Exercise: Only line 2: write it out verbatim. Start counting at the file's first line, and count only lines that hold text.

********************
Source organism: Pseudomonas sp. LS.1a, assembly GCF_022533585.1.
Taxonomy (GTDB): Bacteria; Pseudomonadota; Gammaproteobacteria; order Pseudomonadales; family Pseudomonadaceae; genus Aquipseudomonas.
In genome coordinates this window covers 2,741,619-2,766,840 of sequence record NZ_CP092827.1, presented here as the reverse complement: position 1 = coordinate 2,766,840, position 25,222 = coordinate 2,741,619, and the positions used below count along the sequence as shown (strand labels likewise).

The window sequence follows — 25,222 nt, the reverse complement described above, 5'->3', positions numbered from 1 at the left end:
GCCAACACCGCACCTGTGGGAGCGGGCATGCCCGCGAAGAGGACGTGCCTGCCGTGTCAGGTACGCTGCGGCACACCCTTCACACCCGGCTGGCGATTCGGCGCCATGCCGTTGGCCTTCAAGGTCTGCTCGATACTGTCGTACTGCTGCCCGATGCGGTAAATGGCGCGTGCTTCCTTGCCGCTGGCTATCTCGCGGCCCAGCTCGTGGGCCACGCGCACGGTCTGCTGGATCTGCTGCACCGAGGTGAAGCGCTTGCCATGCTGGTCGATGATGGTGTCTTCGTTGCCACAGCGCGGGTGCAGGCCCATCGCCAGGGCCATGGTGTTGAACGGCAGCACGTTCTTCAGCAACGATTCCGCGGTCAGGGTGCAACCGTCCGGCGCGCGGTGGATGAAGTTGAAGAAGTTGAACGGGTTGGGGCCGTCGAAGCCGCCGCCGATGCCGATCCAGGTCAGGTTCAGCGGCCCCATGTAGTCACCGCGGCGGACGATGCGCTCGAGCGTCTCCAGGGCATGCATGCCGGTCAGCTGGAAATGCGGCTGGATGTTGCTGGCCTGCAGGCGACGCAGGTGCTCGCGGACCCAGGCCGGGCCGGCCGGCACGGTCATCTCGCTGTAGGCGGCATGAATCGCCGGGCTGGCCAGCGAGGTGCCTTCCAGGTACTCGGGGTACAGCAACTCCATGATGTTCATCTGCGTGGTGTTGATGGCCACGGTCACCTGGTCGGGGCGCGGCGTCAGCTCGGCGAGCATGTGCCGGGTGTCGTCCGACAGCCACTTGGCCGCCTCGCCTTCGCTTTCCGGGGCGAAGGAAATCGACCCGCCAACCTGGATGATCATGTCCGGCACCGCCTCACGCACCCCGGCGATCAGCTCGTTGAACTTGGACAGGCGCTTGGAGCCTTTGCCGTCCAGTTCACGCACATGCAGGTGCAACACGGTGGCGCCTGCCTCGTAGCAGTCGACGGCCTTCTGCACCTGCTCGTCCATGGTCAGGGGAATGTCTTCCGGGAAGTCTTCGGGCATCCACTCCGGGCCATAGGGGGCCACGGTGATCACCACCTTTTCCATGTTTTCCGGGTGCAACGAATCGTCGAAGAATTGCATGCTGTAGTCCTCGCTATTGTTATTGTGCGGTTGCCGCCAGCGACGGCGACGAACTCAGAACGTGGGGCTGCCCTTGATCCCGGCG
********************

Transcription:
Taxonomy (GTDB): Bacteria; Pseudomonadota; Gammaproteobacteria; order Pseudomonadales; family Pseudomonadaceae; genus Aquipseudomonas.